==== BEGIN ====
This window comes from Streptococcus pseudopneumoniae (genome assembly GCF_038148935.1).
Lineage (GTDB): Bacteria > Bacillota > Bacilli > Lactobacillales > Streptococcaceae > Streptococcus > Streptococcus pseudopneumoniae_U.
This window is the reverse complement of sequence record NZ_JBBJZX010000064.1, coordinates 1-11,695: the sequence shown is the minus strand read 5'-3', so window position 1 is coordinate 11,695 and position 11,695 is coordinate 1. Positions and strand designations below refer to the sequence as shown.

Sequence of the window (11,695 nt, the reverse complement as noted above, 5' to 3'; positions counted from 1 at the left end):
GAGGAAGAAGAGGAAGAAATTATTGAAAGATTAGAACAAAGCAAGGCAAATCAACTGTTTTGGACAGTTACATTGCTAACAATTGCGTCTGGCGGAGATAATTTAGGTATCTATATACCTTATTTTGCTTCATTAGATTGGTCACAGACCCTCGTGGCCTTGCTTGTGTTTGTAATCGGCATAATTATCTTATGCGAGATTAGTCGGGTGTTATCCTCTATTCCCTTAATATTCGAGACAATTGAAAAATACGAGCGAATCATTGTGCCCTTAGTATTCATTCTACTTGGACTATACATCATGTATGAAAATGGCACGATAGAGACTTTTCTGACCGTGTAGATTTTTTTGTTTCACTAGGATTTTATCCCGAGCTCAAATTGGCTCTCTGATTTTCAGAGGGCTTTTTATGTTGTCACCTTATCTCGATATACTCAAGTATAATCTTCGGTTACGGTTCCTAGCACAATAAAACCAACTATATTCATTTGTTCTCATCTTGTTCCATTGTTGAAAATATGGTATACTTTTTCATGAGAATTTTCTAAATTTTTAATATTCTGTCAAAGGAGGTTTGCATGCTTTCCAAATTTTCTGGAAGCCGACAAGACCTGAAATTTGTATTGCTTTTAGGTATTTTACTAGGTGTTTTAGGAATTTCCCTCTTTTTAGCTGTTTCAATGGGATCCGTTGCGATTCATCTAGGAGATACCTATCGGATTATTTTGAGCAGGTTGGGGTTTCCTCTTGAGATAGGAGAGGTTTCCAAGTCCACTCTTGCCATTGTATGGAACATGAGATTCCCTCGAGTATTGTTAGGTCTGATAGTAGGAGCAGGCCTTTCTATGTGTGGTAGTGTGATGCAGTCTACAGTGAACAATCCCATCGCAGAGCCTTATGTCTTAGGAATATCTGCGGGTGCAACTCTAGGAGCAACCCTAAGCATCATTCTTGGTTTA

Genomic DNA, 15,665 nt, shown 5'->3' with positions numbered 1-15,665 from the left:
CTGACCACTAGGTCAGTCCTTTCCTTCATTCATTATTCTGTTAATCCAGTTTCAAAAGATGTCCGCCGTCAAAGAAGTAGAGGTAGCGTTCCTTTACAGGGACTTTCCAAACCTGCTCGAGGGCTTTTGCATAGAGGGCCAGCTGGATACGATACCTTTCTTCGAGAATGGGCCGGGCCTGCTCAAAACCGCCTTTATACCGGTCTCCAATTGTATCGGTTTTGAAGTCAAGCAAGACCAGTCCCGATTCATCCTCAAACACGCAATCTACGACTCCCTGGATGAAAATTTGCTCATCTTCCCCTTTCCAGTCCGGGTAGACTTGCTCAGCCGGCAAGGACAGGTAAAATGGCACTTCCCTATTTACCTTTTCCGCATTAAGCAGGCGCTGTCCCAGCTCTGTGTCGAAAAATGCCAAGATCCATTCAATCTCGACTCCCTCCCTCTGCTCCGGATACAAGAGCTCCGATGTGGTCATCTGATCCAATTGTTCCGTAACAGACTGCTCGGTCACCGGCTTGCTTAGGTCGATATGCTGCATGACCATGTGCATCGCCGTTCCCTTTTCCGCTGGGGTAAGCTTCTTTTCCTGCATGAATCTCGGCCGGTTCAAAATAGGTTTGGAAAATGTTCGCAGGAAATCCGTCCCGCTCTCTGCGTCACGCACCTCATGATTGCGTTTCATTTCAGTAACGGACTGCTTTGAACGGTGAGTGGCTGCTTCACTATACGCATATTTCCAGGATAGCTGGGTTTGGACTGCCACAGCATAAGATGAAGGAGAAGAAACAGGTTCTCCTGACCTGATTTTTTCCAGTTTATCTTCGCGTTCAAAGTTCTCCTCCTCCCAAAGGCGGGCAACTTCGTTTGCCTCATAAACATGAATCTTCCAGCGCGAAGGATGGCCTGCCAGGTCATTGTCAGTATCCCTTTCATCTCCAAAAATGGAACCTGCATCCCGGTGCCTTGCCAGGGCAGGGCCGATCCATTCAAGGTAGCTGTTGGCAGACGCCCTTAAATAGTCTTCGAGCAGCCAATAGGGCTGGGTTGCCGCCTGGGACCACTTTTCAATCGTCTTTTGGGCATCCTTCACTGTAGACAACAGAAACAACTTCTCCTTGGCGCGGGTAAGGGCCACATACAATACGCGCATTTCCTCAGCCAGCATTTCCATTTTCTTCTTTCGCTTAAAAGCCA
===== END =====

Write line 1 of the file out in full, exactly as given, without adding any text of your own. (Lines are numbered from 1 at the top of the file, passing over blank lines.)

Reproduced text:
This window comes from Streptococcus pseudopneumoniae (genome assembly GCF_038148935.1).